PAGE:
I wrote yesterday about the considerable potential benefits of organizational innovations in health care and then I ran right into one today. I realized that my prescription for glasses had become outdated and I wasn't seeing well out of my right eye. So I went down to the Kaiser Permanente Capitol Hill Medical Center today for an eye exam. Before I saw the optometrist, they sent me to a room where a lesser-credentialed person (a nurse of some kind, I suppose) did a brief medical history, a glaucoma test, and took my blood pressure. Blood pressure? I asked her why that was, and she said that when someone comes in they pull their file and if the patient hasn't had a blood pressure test recently they do the blood pressure test. It doesn't matter what you come in for. Kaiser feels it's beneficial for people to have frequent blood pressure checks, and they're cheap to perform, so when you come in the door they check your blood pressure.
It's a pretty brilliant idea.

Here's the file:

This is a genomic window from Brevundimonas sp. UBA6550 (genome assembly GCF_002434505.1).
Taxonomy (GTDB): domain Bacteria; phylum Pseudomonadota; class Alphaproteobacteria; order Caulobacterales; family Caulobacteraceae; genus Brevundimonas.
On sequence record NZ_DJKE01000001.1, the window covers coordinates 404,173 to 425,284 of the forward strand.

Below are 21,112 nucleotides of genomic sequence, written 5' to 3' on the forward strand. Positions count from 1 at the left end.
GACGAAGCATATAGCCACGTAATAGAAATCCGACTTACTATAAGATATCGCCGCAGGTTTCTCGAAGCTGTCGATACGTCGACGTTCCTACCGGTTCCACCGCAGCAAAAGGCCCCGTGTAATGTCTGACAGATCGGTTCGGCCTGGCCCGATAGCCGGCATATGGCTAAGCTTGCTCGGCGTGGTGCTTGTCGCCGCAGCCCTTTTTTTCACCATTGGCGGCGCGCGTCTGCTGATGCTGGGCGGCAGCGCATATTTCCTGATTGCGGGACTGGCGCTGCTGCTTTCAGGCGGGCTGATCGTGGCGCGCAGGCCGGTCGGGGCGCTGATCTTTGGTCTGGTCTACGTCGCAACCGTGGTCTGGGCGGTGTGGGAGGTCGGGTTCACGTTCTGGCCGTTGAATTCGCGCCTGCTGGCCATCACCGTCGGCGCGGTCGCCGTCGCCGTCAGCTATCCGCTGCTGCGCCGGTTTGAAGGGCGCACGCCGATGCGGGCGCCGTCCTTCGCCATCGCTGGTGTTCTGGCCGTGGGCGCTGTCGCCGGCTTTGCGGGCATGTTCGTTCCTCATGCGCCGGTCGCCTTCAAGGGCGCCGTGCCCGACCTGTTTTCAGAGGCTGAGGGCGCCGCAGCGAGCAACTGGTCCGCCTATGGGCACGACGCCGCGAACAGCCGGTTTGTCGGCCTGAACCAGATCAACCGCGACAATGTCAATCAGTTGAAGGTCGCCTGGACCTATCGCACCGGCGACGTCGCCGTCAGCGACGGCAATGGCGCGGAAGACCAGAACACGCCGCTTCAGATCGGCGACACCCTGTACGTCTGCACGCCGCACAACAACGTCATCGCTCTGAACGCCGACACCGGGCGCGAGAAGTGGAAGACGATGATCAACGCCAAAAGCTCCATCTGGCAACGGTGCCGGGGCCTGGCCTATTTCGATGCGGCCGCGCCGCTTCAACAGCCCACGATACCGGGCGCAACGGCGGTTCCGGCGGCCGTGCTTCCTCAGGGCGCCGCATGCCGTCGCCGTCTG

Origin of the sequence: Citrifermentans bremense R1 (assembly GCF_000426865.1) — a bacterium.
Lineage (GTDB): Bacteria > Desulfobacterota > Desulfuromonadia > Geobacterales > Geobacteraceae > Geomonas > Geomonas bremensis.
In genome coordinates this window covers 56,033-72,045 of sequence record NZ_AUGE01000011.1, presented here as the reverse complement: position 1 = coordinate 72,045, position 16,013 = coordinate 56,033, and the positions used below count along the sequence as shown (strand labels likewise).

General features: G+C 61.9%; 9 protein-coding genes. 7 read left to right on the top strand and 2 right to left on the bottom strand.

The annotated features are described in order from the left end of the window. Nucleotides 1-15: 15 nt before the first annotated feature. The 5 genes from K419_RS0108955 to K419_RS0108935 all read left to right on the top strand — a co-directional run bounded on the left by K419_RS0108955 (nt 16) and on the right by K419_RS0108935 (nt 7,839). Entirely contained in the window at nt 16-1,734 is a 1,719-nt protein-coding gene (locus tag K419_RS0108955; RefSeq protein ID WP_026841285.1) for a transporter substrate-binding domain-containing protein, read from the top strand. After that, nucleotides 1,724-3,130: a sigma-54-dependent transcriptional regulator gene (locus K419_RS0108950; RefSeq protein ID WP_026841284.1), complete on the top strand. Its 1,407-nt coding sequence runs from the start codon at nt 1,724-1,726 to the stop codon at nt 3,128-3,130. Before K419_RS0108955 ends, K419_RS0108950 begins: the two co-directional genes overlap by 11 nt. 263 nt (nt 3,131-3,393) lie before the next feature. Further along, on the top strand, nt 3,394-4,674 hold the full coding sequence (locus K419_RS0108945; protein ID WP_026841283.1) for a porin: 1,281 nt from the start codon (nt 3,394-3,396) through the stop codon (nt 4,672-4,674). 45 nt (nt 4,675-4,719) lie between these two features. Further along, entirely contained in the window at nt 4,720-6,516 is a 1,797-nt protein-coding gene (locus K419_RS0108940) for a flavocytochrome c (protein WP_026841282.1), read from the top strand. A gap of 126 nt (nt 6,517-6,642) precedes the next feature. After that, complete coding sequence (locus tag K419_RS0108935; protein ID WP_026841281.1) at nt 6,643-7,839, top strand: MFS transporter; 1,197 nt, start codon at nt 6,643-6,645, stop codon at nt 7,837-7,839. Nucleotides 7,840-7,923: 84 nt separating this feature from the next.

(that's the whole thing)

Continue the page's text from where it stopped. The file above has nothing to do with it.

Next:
And it also speaks to the problems with organizational innovation. If you invent a better pill for high blood pressure, you just distribute it to everyone in need. But Kaiser's organizational improvement here only works because of Kaiser's unusual structure. The Kaiser managed care concept is to internalize all the benefits of maintaining good patient health. Kaiser wants to manage my blood pressure, because in their role as my insurance company it's bad for them if I develop chronic medical problems. And Kaiser can manage my blood pressure so effectively because they have all different kinds of providers—including optometrists—working under one roof. But in the fee for service delivery model that predominates in the United States, this doesn't work. Each provider is trying to deliver the specific service he's been asked for. And the particular organizational innovation about sweeping everyone possible up for occasional blood pressure tests can't spread outside the context of a larger structural change.
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